All this, however, demonstrates a problem with a great deal of last week's media coverage: overreach and oversaturation. There's only so much dirt to be dug up about Jeremy, and thanks to the summer-long leadership campaigns most of it has already had an airing. Old speeches, old interviews, old footage has already been trawled through by political opponents and journalists, and it's most unlikely something new's going to turn up. If all the press can do is run them and rerun them, readers could start tuning out and stop buying papers. That's possible - the long-term decline of the press isn't just about the ubiquity of internet news. Poor, regurgitated content is playing its part too.
There are two things Labour's new press operation can do in this situation. The first is a strategy I'd definitely not recommend. It can attack the media for its bias and rely on a couple of wobbly media friends - The Mirror, The Graun - and hope the masses of new members and the growing influence of social media can compensate. In other words, retreat into the bunker and hope to outflank the media. The alternative is to use them. Yes, Richard is right, the media are hostile and no amount of spin or watering down policies are going to change that. The trick is then to try and lead the agenda by moving the fight to the grounds of your own choosing. There are three points here. Jeremy's press should always try and cultivate relationships with journos. And that includes those on the dreaded Murdoch titles. Good relations can be cashed in later to occasionally blunt attacks, and perhaps the odd exclusive. Second, the leader's campaign was principled, non-personal, and all about ideas. The trick then is to pick a few issues a month and keep hammering them in speeches, articles, PMQs, whatever for a limited duration before turning to something else. With the media running out of bilious attacks, this gives them fresh meat but shifts them onto the terrain of policy. Of course, the press has it own preferences. If Simon Danczuk says something silly, or rumours abound of more shadcab divisions, they're par the course. But some of the strategy will work some of the time. Third, rebuttal. Nothing should go unanswered. Every lie, every smear, all have to be responded to, refuted. No more 'no comment'.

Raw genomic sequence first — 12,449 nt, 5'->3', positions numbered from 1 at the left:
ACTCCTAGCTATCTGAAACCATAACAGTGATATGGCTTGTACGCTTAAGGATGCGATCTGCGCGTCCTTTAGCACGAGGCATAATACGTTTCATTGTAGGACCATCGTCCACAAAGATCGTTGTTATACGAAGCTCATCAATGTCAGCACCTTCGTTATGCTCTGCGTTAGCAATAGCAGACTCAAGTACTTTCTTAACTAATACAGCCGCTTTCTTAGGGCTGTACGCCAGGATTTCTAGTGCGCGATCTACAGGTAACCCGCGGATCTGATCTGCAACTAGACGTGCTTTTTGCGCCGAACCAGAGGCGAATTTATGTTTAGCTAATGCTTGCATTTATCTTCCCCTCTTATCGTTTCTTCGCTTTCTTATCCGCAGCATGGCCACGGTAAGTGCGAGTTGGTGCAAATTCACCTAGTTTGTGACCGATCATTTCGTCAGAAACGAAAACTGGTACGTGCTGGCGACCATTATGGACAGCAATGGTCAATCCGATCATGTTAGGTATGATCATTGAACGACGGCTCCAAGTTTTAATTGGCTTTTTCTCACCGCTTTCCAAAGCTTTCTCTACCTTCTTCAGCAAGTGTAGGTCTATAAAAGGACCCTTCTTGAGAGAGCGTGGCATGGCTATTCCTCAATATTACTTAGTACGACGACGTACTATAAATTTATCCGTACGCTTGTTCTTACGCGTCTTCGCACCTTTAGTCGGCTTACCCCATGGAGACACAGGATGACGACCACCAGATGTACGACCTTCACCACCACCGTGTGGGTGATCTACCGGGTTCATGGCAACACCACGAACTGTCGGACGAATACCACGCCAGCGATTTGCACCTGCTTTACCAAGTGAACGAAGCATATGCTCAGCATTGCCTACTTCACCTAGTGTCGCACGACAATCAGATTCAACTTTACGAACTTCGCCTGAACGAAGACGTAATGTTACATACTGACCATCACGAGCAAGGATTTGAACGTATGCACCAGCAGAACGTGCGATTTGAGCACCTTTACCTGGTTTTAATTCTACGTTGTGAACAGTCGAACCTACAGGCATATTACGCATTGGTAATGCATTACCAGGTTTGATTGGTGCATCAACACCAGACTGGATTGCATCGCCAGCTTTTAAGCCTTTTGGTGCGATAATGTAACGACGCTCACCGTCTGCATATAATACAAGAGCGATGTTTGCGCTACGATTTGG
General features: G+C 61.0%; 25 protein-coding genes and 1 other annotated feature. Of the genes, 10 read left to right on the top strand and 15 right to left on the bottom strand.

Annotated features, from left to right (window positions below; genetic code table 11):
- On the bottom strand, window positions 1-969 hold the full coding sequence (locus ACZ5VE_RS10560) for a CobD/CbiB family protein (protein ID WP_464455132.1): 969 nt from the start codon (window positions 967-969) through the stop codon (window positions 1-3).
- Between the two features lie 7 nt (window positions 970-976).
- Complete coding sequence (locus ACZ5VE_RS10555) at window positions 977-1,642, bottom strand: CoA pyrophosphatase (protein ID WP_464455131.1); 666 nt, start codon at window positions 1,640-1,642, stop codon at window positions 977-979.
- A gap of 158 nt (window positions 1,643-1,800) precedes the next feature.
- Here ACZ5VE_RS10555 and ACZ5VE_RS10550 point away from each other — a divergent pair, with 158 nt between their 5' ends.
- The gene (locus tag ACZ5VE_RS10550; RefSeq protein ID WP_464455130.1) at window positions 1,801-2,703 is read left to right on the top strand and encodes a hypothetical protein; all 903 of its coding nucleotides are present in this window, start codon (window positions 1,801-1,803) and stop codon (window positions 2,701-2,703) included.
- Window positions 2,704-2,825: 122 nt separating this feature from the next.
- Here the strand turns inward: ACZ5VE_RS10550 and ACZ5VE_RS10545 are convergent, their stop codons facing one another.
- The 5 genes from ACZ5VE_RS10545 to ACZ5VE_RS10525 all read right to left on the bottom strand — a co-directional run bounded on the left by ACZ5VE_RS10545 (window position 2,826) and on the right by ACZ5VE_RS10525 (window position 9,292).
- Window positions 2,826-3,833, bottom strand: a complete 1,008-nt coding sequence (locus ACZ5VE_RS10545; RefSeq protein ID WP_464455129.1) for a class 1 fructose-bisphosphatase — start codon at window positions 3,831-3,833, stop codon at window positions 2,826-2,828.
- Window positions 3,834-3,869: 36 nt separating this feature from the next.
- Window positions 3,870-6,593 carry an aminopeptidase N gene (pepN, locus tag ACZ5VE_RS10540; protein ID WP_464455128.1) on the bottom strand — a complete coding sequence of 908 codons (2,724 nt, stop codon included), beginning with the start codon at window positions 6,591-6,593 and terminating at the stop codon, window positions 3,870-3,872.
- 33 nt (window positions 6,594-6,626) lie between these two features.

As a general rule, the left has a sophisticated theoretical understanding of the media's political economy and the biases growing out of them. High time we had a strategy to match it.